Also, in the video I mention that the Sprint MiFi 8000 is available through FMCA at a discount. True, but you must be a member for at least one year before being able to take advantage of the benefit package. If you have been a member for one year, you pay a one-time rental fee of $39.99, a savings of $200 over the purchase price, and $49.99 a month for unlimited data. You may temporarily suspend service by paying a service fee of $13.99 per month. You can only suspend service for 9 months over a 24-month period. If you choose to cancel membership, you’ll need to return the device.

Using Sprint MiFi 8000, I was able to download a 600 MB+ video from Amazon Prime.

In Second Place, A Surprise Peformer

In second place, AT&T’s Connected Car Wifi gave us 6.36 mbps download but only .31 mbps upload. Connected Car costs $15 and change per month ($380 for two years) for unlimited data.

The downside, at least to my knowledge, is that the Sprinter ignition has to be on for Connect Car WiFi to work. AT&T’s Connected Car also keeps the Boldt connected while driving so that drivers can, in theory, access the internet through “Hey Mercedes.”


I’ll hold on to the Sprint MiFi 8000 and will probably return the WeBoost device. In our tests, the Sprint device seemed to be best for reliable connectivity, and unlocked, we can also switch SIM cards to tap into the Verizon network. Fortunately too, with the Boldt being a Class B vehicle, breaking down camp and heading into a an area with phone connectivity is not difficult.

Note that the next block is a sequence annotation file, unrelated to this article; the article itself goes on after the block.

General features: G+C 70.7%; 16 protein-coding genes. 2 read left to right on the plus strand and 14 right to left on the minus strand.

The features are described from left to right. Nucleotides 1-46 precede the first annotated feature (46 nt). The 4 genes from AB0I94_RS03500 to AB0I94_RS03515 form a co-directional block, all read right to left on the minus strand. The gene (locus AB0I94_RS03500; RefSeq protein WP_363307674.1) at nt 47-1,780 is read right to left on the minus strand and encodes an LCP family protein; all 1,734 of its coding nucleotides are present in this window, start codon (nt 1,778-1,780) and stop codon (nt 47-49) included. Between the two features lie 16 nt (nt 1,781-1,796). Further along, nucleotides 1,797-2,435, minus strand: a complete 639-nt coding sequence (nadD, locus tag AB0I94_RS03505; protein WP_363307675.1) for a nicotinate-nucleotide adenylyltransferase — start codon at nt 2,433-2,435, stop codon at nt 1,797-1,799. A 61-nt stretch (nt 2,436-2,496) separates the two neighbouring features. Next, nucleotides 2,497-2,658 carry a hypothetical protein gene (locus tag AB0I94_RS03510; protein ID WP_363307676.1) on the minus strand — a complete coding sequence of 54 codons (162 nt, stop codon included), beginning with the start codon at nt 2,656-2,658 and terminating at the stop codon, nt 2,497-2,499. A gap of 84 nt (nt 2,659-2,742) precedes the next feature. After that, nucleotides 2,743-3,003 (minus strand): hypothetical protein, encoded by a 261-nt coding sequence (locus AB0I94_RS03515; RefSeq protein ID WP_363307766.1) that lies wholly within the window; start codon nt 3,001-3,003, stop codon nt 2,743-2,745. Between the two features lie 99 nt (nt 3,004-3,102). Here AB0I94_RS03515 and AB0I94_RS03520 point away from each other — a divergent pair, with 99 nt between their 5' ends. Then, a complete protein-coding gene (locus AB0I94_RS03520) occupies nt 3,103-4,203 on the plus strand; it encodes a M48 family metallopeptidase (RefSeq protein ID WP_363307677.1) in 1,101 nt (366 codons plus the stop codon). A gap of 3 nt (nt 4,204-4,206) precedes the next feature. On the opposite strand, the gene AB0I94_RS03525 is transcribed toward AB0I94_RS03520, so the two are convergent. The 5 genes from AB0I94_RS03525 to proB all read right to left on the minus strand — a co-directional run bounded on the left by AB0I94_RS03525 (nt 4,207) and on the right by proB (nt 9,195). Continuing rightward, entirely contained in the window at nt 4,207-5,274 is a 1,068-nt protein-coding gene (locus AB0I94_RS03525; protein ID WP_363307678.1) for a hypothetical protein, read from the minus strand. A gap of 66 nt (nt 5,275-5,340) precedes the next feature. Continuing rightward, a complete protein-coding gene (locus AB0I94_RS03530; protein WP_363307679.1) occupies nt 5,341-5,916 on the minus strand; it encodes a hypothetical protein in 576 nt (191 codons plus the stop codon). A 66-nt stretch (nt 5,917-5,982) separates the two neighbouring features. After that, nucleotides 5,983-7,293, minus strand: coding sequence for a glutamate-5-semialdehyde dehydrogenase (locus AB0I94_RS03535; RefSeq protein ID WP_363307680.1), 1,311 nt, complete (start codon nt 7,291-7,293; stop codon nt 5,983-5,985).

Thanks to Cherie and Chris at the Mobile Internet Resource Center for their videos, which pointed me toward the Sprint device. In the first video, they ask Do You Need A Cell Booster? In my case, maybe not?

A few interesting comments from members of the Boldt Owners and Wannabes group on Facebook.

From Shaun: Your results make sense. It’s important to understand why the MIMO routers generally work better in many areas than boosters. If you’re in a very remote area with cellular towers few and far between, the booster will usually outperform the MIMO device, but the download speeds will be slow. The booster will always be slower because the MIMO device uses two antennas with two signal feeds, but the booster uses only a single channel. In a very marginal reception area, the booster can often grab that single channel but the MIMO device can’t.

In the far West, marginal reception is extremely common. Out here, boosters are quite effective. On the East Coast, cell coverage is far denser and boosters can’t compete.

The other thing I’d note is the price/performance. Boosters are carrier-agnostic, so they are a one-time ($$) cost to the buyer. MIMO routers are tied to a carrier with a continuing subscription cost.

From Daniel: A MIMO antenna on the roof coupled with a good cellular router or hot spot will outperform anything you do with a cell booster. Boosters have the downside of interfering with MIMO. ln fringe areas the booster can help, but if there is good coverage, it will hurt. A lot.

He uses Peplink routers. “I recommend the MAX BR1 MK2. It’s certified for all carriers. I use T-Mobile, AT&T and Verizon SIMs. Best to get data plans via resellers, not direct from carriers (you can get better unlimited plans that way).

From Cheryl: Sadly, I’m guessing you’d get entirely different results all over the county … I made a copy of this for my RV folder, just so I’d know where the major gaps are …